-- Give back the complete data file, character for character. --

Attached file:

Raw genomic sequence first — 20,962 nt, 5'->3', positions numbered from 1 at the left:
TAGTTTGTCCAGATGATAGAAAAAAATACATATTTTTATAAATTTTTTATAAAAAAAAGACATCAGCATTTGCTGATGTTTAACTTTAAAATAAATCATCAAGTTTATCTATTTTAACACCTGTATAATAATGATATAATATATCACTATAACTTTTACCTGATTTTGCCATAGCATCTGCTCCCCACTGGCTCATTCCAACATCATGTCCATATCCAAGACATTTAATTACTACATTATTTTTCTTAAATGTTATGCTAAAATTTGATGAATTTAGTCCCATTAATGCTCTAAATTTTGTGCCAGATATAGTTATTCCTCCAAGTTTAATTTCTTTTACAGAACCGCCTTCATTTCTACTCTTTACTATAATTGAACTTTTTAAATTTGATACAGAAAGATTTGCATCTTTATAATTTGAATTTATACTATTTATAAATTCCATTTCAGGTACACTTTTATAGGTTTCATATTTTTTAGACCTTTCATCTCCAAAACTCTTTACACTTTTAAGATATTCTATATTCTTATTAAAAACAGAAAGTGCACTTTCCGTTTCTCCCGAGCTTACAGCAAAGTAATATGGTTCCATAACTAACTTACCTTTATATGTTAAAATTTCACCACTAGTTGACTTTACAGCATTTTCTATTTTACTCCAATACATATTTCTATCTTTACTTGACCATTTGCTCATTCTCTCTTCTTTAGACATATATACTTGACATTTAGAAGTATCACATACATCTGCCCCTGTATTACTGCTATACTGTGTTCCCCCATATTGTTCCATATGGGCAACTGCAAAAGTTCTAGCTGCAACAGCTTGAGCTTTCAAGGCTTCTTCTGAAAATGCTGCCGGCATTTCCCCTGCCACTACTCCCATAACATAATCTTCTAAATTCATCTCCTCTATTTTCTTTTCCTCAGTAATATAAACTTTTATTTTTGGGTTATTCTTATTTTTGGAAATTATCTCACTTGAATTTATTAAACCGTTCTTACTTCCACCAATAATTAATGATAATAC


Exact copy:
Raw genomic sequence first — 20,962 nt, 5'->3', positions numbered from 1 at the left:
TAGTTTGTCCAGATGATAGAAAAAAATACATATTTTTATAAATTTTTTATAAAAAAAAGACATCAGCATTTGCTGATGTTTAACTTTAAAATAAATCATCAAGTTTATCTATTTTAACACCTGTATAATAATGATATAATATATCACTATAACTTTTACCTGATTTTGCCATAGCATCTGCTCCCCACTGGCTCATTCCAACATCATGTCCATATCCAAGACATTTAATTACTACATTATTTTTCTTAAATGTTATGCTAAAATTTGATGAATTTAGTCCCATTAATGCTCTAAATTTTGTGCCAGATATAGTTATTCCTCCAAGTTTAATTTCTTTTACAGAACCGCCTTCATTTCTACTCTTTACTATAATTGAACTTTTTAAATTTGATACAGAAAGATTTGCATCTTTATAATTTGAATTTATACTATTTATAAATTCCATTTCAGGTACACTTTTATAGGTTTCATATTTTTTAGACCTTTCATCTCCAAAACTCTTTACACTTTTAAGATATTCTATATTCTTATTAAAAACAGAAAGTGCACTTTCCGTTTCTCCCGAGCTTACAGCAAAGTAATATGGTTCCATAACTAACTTACCTTTATATGTTAAAATTTCACCACTAGTTGACTTTACAGCATTTTCTATTTTACTCCAATACATATTTCTATCTTTACTTGACCATTTGCTCATTCTCTCTTCTTTAGACATATATACTTGACATTTAGAAGTATCACATACATCTGCCCCTGTATTACTGCTATACTGTGTTCCCCCATATTGTTCCATATGGGCAACTGCAAAAGTTCTAGCTGCAACAGCTTGAGCTTTCAAGGCTTCTTCTGAAAATGCTGCCGGCATTTCCCCTGCCACTACTCCCATAACATAATCTTCTAAATTCATCTCCTCTATTTTCTTTTCCTCAGTAATATAAACTTTTATTTTTGGGTTATTCTTATTTTTGGAAATTATCTCACTTGAATTTATTAAACCGTTCTTACTTCCACCAATAATTAATGATAATAC